I keep meaning to get some soft iron wire, but never have. But I have loads of little bits of the refractory clay that I use to prop stuff up. It's only with the Vincent master that I've returned to Big Brass after a long break with Ureol car body carving, small soft soldered brass and Foamex buildings for a couple of years or more. But I do like silver soldering. I always try to buy old cadmium rich solder as it flows so much better than modern Euromuck.
I found a load of coils on ebay recently and got those. They'll last me a while.
Not really - I just like the right tools for the job and at £3.10 it's not going to break the bank.
Binding wire at £2
Many years ago I did a silversmithing evening class, so I'm still using the hallmark quality silver solder from that. Which I understand is cadmium free but it works fine for me.
I do the same, dropping flux powder directly on the joint. But would like to learn of a really effective and easy way of removing any excess flux and restoring the brass to a clean and bright finish.
I flatten the end of Easyflo rods first by hammering - which greatly assists clipping off tiny slivers.
Brian, because I couldn't get acid like I used to, I went to the Tesco pharmacy where I asked a very pleasant chap what he had. Certainly not acid, said he, but in a flash he'd found a forum with a question about "pickle" and I walked away with (amazingly!) a bottle of Hydrogen Peroxide and from the main shop a bottle of white vinegar. 1 part peroxide to 2 parts vinegar in a plastic tub with a lid (courtesy of the Chinese takeaway) and my shed now smells of an onion pickling plant, but I quite like it. It's outpaced the pong from packs of cheaply fragranced loo paper that my dear bride brought home from a Morrison's "deal", which had been stinking the shed out for weeks. The pickle works best when warm, but you can't go plunging a near red hot object in to it, so I wait a while and introduce it to the pickle slowly and at a spit proof distance. Leave it for 5 minutes or so and a fine mist of bubbles (the Peroxide oxidising) forms round the object and you can see the fire scale come off. If, like me, you're terminally impatient, you can give it a scrub with Vim and the brass takes on a lovely matt finish with no scale at all.
OK, if you can get sulphuric acid, great, but with all the talk of acid attacks that could be difficult. Proprietary pickles are expensive and soon wear out. Mine? £1-50 for the Peroxide and 34p for the white vinegar. Keep it in it's lidded tub between uses and keep a cloth over it to keep the light away.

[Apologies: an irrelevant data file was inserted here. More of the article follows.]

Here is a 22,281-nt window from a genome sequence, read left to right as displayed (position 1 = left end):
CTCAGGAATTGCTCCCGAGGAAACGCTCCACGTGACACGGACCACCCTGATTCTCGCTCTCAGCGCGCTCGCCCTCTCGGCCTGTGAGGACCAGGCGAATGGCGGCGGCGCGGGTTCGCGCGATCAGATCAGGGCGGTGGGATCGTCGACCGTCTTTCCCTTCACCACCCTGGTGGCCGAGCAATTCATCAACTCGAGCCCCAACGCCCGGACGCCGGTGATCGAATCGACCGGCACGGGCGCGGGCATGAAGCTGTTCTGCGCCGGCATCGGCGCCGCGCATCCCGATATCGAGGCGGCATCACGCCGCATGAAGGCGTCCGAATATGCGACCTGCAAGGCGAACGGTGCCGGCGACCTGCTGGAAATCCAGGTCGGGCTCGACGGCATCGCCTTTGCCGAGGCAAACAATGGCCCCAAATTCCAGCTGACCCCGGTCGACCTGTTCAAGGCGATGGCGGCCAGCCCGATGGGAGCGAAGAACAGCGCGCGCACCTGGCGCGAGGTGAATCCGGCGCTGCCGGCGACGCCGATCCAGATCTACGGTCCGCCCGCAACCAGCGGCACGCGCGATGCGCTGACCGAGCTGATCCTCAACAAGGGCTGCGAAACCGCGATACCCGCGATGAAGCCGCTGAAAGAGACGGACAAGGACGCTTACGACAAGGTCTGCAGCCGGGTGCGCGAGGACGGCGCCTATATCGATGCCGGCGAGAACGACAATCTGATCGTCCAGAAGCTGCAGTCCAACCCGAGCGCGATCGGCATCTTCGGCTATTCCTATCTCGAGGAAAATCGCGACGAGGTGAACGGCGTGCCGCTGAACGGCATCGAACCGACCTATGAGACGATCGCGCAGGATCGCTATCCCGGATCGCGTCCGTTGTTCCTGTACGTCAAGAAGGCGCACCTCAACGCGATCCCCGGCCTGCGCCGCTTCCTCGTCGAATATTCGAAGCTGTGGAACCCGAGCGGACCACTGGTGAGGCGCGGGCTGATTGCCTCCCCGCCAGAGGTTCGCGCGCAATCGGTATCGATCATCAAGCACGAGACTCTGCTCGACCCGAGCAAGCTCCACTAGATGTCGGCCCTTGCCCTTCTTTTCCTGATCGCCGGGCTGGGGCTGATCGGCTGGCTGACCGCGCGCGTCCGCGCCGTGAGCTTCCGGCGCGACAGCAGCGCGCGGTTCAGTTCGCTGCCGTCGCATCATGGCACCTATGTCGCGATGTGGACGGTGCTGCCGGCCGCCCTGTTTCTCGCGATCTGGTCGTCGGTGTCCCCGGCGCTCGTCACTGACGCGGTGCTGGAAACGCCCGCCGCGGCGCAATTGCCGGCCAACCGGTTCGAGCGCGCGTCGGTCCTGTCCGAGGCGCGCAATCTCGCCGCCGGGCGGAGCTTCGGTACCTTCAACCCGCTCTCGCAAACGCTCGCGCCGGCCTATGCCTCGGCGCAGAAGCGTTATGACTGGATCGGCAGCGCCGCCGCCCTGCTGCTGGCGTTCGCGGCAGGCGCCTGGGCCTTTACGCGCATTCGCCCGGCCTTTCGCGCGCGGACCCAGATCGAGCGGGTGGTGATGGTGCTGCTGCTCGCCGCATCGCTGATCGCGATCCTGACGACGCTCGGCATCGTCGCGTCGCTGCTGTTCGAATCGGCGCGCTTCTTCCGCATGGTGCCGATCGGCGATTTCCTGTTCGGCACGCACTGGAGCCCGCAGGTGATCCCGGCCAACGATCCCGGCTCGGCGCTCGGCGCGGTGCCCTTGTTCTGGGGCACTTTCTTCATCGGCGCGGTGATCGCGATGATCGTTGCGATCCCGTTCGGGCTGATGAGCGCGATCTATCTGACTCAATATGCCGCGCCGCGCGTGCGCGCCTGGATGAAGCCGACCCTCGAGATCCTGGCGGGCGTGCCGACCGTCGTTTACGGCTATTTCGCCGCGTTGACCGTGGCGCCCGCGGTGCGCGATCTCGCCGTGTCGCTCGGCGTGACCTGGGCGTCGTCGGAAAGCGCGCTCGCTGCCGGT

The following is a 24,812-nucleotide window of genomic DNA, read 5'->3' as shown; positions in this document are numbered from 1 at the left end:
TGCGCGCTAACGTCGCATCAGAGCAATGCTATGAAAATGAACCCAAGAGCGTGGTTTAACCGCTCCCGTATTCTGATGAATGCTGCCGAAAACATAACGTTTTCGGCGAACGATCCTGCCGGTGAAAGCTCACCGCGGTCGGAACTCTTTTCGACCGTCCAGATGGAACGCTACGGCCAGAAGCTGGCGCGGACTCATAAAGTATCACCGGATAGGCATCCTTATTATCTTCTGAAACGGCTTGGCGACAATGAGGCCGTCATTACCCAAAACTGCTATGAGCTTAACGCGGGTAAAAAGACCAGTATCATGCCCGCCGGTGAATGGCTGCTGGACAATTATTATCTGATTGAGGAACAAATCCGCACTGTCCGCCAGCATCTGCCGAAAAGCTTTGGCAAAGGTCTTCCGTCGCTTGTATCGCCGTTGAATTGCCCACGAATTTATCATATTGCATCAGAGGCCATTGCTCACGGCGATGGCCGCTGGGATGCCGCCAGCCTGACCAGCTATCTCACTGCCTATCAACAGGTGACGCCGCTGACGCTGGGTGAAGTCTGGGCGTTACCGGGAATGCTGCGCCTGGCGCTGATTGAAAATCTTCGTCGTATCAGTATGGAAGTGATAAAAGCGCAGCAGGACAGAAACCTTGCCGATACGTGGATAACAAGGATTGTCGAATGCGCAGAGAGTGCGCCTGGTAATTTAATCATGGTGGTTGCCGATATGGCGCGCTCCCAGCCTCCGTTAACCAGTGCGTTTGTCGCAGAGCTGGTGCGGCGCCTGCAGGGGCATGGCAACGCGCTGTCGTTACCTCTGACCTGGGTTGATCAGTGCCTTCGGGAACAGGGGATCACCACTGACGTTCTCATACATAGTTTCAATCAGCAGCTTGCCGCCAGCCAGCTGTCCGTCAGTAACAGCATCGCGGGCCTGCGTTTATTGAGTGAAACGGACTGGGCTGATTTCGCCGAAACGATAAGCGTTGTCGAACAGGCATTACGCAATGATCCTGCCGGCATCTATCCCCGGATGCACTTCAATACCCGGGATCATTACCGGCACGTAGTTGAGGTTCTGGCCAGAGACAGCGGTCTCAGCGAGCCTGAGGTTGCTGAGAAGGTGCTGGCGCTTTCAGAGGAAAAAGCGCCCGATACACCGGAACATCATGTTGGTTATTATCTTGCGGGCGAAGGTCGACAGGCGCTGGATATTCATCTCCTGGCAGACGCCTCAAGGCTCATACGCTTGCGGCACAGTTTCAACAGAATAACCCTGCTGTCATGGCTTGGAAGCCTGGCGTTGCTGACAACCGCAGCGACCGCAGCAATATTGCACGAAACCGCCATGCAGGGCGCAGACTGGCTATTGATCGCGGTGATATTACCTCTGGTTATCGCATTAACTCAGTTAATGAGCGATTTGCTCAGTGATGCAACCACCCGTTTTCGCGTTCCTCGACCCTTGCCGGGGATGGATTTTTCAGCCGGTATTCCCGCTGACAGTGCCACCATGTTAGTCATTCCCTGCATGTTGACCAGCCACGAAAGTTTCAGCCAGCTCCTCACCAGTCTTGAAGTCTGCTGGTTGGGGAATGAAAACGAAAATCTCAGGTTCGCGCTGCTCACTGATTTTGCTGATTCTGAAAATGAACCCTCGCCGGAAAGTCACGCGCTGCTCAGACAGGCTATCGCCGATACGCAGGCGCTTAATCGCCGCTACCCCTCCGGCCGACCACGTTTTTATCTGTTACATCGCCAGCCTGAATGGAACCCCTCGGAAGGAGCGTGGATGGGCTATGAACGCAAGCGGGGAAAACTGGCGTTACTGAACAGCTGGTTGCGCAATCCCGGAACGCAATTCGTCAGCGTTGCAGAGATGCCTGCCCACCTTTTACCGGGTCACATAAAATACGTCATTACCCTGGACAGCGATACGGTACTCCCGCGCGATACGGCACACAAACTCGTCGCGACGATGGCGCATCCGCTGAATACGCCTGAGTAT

Thanks Martin, I'll try what you suggested. I recently experimented with citric acid on a headstock assembly that had lovingly made steel hex head bolts inserted - not expecting that they would disappear - as happened.
Consequently, I can recommend citric acid (from the supermarket) for removing broken taps or drills from non-ferrous material.
In my youth, I attempted to use sulphuric acid to brighten up some brass investment castings. The acid was poured into an empty 16oz tin can (!) and wasn't having much of an effect on the castings, so I 'hurried it up' by playing a propane flame to the side. I was greatly intrigued that the side of the tin can quickly disappeared and all that retained the acid was the paper label around the outside of the can - despite the gas flame on it !
I have a 5l bottle of 96% Sulphuric Acid tucked away in the back of my shed which I use for my pickle bath. I can't remember where I got it but I'm hanging on to it and it's tucked away so the kids can't get their hands on it.
I should add that the sulphuric acid made no cosmetic improvement to the castings. . . . . And maybe I shouldn't add that sulphuric acid near full strength is allegedly safe enough to dip your hand in. Apparently, it's when it is watered down that it becomes dangerous.
Now having said that here, I'll find out if that is true or not.
I've never heard that before Brian. Surely when it's concentrated it'll be more dangerous. The only danger with watering it down is remembering acid to water or water to acid. I still can't remember! But I do know we always used dilute sulphuric at school, where we beat the hell out of copper until it made some semblance of an ash try/bonbon dish, then chucked it in the pickle, which was by then a beautiful blue that you can't find as paint to this day. That, of course, was copper sulphate, but still active. It was later found to be the reason us lads all had tiny little holes in our trouser bottoms from the spitting and splash!
I always remember it as being alphabetic i.e. A to W, always add acid to water.
That's a great mnemonic, Adrian. Even I could remember that!